int $0x80

#This part deals with exiting.
movl $1, %eax
movl $0, %ebx
int $0x80

To assemble it, link it and run it do this:

$ as --32 -o helloworld-asm.o helloworld-asm.s
$ ld -m elf_i386 -o helloworld-asm helloworld-asm.o
$ ./helloworld-asm
Hello World!

(I’m assuming you’re using a x86-64 machine. That’s why I have use the --32 and -m elf_i386 flags.)
You could also have used gcc for this.

I’m already tired so I’m going to jump right into the for you interesting stuff.

movl $4, %eax

This moves 4 bytes(the suffix(in this case l) defines how much is copied) with the value 4 to the eax register. 4 is the linux system call for write.

movl $1, %ebx

The write system call needs the file descriptor in ebx, so we move 1(it’s the file descriptor for stdout) to it.

movl $hello_world, %ecx

This moves the pointer to our string to ecx. The write sys call needs the pointer to the data to write in ecx.

movl $hello_world_len, %edx

The write system call need to know the amount of data from the memory location refered to in ecx to write in edx. So we move the length of our string into it. You can try to substitute $hello_world_len with any number you like and have some fun(don’t forget to put the “$” behind the number or the assembler will thinks it’s an memory location and when you run it, you’ll probably get a segfault).

int $0x80

This calls Linux. What you want to do is written in the eax register(write to a file).

movl $1, %eax

This moves 1 to eax. 1 is the exit system call.

movl $0, %ebx

This moves 0 to ebx. This is the exit status code.

(I’m probably someday going to expand the assembly section.)

You’ve now seen some examples. Now I’d like to explain what I meant with the first two paragraphs.
Python makes your life easier. You don’t need to think about memory management, pointers and interrupts. Yet, due to the higher abstraction, you’ve less control over what happens and you can only know what’s happening in the background by reading the interpreter’s source code. To fully understand what happens on your machine, you need to go deeper.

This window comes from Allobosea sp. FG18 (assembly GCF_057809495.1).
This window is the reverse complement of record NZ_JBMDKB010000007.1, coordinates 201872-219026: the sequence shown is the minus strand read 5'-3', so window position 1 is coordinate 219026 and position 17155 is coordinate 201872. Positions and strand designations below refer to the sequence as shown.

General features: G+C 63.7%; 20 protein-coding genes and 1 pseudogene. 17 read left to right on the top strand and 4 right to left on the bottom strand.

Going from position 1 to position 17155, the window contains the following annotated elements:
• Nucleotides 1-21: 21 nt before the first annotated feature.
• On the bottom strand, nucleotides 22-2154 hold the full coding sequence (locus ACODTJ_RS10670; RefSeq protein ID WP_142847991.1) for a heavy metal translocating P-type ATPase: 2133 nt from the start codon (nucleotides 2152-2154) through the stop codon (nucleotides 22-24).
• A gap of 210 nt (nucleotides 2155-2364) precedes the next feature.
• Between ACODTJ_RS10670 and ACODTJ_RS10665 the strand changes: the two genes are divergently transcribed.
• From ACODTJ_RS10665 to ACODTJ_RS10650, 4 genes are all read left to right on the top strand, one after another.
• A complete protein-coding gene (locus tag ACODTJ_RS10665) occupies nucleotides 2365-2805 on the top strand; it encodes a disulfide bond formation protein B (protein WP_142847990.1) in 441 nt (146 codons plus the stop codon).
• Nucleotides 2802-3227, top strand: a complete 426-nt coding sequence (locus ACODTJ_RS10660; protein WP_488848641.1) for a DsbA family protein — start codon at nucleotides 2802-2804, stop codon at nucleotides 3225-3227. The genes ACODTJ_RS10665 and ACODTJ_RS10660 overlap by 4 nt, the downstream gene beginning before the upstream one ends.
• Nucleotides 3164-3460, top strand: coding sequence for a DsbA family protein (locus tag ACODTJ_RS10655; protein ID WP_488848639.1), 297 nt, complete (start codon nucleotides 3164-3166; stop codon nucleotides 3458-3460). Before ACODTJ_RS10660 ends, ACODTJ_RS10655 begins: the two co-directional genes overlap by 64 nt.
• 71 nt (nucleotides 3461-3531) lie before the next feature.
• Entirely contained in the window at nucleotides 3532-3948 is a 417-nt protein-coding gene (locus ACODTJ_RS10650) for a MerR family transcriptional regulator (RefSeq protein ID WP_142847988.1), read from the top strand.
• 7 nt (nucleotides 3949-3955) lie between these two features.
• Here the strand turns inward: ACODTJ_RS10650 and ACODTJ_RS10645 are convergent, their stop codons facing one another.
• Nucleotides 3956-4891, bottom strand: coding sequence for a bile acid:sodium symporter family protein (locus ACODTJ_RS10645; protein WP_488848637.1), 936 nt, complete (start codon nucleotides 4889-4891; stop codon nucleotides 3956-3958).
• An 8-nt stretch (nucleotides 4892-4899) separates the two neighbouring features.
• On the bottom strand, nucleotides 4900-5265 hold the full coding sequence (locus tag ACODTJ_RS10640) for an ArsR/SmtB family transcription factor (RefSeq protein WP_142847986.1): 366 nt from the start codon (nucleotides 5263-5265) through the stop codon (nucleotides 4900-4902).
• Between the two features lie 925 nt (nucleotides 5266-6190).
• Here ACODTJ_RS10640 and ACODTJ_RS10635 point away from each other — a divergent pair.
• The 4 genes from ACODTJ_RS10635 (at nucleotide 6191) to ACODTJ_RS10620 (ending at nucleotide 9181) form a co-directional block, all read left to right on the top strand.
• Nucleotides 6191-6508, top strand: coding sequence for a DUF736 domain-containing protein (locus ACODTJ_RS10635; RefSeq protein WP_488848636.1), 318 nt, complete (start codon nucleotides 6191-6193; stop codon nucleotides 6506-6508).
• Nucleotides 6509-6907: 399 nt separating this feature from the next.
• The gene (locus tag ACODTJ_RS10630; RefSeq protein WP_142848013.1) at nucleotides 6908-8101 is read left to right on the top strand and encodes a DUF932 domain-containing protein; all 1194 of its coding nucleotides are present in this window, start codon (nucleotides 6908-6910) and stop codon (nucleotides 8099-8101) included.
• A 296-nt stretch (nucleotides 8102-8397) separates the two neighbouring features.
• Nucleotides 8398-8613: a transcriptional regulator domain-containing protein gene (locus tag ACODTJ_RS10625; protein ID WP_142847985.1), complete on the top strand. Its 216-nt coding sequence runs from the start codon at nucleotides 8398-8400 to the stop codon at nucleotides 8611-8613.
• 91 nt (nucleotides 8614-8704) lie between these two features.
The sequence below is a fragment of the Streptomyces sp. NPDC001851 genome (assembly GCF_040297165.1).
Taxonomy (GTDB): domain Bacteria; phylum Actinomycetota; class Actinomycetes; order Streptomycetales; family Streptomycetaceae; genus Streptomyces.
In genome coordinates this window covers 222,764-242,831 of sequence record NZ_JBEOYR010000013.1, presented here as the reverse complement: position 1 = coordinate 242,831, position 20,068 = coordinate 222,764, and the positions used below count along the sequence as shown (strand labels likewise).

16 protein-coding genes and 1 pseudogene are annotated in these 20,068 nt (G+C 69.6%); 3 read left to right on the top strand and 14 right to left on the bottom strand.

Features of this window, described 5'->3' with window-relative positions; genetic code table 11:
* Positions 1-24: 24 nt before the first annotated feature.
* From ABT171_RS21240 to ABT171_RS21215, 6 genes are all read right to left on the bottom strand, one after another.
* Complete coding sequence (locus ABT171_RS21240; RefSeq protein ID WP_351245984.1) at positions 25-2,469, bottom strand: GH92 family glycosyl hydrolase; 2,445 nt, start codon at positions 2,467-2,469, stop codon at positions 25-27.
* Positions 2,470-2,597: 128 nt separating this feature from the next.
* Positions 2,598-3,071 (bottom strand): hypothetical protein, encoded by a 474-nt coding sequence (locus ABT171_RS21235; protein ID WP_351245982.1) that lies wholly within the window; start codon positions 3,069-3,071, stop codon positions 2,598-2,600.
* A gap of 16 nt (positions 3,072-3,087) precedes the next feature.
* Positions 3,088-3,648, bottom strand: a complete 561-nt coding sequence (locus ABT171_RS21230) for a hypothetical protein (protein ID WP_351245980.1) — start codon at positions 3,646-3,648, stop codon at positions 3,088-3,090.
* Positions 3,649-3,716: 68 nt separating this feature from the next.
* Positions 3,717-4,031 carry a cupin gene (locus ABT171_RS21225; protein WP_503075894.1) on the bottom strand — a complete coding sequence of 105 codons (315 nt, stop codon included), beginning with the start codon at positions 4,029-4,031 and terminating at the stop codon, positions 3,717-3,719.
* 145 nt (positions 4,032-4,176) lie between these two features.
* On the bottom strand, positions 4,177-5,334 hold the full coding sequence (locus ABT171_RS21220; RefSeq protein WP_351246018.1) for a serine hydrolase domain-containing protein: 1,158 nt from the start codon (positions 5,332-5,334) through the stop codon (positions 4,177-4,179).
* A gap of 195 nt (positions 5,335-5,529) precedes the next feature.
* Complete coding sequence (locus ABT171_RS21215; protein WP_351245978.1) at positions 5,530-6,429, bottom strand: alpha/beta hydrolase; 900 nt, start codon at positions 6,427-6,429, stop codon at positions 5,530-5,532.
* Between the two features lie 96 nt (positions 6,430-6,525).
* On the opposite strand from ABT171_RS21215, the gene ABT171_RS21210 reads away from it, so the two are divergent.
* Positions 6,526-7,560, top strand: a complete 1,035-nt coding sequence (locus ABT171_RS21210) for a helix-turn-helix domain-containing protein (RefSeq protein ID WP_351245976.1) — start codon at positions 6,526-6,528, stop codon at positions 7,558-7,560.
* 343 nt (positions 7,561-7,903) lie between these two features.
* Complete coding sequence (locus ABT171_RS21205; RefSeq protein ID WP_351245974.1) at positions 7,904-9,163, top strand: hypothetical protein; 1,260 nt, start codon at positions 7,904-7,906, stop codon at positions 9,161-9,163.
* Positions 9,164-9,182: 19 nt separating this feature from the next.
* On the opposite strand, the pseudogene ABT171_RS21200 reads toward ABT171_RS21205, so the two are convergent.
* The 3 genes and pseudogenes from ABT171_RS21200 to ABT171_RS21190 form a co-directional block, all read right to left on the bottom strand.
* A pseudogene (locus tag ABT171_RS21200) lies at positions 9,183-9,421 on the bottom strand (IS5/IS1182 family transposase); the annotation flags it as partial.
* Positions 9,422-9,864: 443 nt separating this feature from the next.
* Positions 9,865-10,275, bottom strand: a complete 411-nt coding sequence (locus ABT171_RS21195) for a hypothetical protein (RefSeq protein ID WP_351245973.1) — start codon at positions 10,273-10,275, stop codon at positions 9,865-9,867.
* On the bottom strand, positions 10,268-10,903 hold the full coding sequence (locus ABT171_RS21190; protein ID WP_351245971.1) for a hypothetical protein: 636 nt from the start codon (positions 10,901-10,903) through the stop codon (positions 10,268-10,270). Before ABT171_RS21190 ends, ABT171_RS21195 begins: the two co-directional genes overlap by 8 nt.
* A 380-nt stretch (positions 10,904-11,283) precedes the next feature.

With Assembly you get a lot of control in your hands and can learn how the machine works, but it’s really frustrating to use it(learning to use a debugger is recommended). You have to think about many more details than any other language.

I have a crappy analogy for you:
As an Assembly programmer, you’re an absolutist Emperor of an Empire. Every part of it is in your control. Every corner of it is in your control. You may enjoy your power but leading a nation is hard, even more if it’s one of that size. The power may be too much than you can handle and the Empire will probably fall because of that. When you’re in need money you do something like this:
“Ok, I’m going to raise the taxes by 15% for these people here and apply these laws.”
As a Ruby programmer, you’re the leader of a nation of the same size. You still have a central role but you have many ministers and governors to help you. When you need money, you do something like this:
“Hey, Jeff, I need some money. Do something about that.”

I recommend to learn a high level language first and then lower-level stuff because it’s easier to stay motivated if the cool stuff already happens soon and the despair not too early. :slight_smile: